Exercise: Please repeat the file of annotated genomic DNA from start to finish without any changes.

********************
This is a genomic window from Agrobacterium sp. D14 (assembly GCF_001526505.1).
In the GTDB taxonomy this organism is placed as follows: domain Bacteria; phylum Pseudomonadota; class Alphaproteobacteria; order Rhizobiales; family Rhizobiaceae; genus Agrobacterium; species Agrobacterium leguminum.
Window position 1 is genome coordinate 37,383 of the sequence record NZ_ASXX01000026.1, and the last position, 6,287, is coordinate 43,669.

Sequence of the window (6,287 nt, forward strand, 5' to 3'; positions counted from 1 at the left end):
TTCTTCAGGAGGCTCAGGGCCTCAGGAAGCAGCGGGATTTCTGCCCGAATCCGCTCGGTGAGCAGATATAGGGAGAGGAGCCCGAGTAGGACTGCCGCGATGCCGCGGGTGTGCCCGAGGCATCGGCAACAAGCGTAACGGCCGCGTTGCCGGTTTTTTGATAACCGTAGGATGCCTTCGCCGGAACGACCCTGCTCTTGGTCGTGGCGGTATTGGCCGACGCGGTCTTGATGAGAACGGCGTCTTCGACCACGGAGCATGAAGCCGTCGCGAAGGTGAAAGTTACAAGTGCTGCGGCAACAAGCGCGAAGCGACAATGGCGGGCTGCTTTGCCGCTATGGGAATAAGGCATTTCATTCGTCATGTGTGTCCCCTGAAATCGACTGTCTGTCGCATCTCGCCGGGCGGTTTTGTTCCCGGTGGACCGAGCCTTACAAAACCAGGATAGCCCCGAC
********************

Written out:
This is a genomic window from Agrobacterium sp. D14 (assembly GCF_001526505.1).
In the GTDB taxonomy this organism is placed as follows: domain Bacteria; phylum Pseudomonadota; class Alphaproteobacteria; order Rhizobiales; family Rhizobiaceae; genus Agrobacterium; species Agrobacterium leguminum.
Window position 1 is genome coordinate 37,383 of the sequence record NZ_ASXX01000026.1, and the last position, 6,287, is coordinate 43,669.

Sequence of the window (6,287 nt, forward strand, 5' to 3'; positions counted from 1 at the left end):
TTCTTCAGGAGGCTCAGGGCCTCAGGAAGCAGCGGGATTTCTGCCCGAATCCGCTCGGTGAGCAGATATAGGGAGAGGAGCCCGAGTAGGACTGCCGCGATGCCGCGGGTGTGCCCGAGGCATCGGCAACAAGCGTAACGGCCGCGTTGCCGGTTTTTTGATAACCGTAGGATGCCTTCGCCGGAACGACCCTGCTCTTGGTCGTGGCGGTATTGGCCGACGCGGTCTTGATGAGAACGGCGTCTTCGACCACGGAGCATGAAGCCGTCGCGAAGGTGAAAGTTACAAGTGCTGCGGCAACAAGCGCGAAGCGACAATGGCGGGCTGCTTTGCCGCTATGGGAATAAGGCATTTCATTCGTCATGTGTGTCCCCTGAAATCGACTGTCTGTCGCATCTCGCCGGGCGGTTTTGTTCCCGGTGGACCGAGCCTTACAAAACCAGGATAGCCCCGAC